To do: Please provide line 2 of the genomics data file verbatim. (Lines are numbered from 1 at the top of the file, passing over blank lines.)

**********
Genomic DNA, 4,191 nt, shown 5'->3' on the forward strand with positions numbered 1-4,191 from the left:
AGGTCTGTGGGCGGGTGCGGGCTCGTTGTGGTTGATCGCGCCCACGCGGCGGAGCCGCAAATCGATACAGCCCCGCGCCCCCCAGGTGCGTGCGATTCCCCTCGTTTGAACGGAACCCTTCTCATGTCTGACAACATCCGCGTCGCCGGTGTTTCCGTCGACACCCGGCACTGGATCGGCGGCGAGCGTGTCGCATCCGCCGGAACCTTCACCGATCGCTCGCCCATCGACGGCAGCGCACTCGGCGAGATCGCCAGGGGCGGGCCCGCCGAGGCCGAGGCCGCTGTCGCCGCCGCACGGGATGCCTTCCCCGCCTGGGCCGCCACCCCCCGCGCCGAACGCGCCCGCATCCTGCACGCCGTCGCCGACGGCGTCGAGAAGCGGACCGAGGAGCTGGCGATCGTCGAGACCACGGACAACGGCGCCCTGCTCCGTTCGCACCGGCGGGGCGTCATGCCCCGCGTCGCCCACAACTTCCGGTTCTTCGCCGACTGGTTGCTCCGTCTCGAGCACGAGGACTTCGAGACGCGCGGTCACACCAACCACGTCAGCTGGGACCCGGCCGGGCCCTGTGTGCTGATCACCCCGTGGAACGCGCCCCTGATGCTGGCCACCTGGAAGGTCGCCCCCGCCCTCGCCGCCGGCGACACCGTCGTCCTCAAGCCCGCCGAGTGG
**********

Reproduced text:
AGGTCTGTGGGCGGGTGCGGGCTCGTTGTGGTTGATCGCGCCCACGCGGCGGAGCCGCAAATCGATACAGCCCCGCGCCCCCCAGGTGCGTGCGATTCCCCTCGTTTGAACGGAACCCTTCTCATGTCTGACAACATCCGCGTCGCCGGTGTTTCCGTCGACACCCGGCACTGGATCGGCGGCGAGCGTGTCGCATCCGCCGGAACCTTCACCGATCGCTCGCCCATCGACGGCAGCGCACTCGGCGAGATCGCCAGGGGCGGGCCCGCCGAGGCCGAGGCCGCTGTCGCCGCCGCACGGGATGCCTTCCCCGCCTGGGCCGCCACCCCCCGCGCCGAACGCGCCCGCATCCTGCACGCCGTCGCCGACGGCGTCGAGAAGCGGACCGAGGAGCTGGCGATCGTCGAGACCACGGACAACGGCGCCCTGCTCCGTTCGCACCGGCGGGGCGTCATGCCCCGCGTCGCCCACAACTTCCGGTTCTTCGCCGACTGGTTGCTCCGTCTCGAGCACGAGGACTTCGAGACGCGCGGTCACACCAACCACGTCAGCTGGGACCCGGCCGGGCCCTGTGTGCTGATCACCCCGTGGAACGCGCCCCTGATGCTGGCCACCTGGAAGGTCGCCCCCGCCCTCGCCGCCGGCGACACCGTCGTCCTCAAGCCCGCCGAGTGG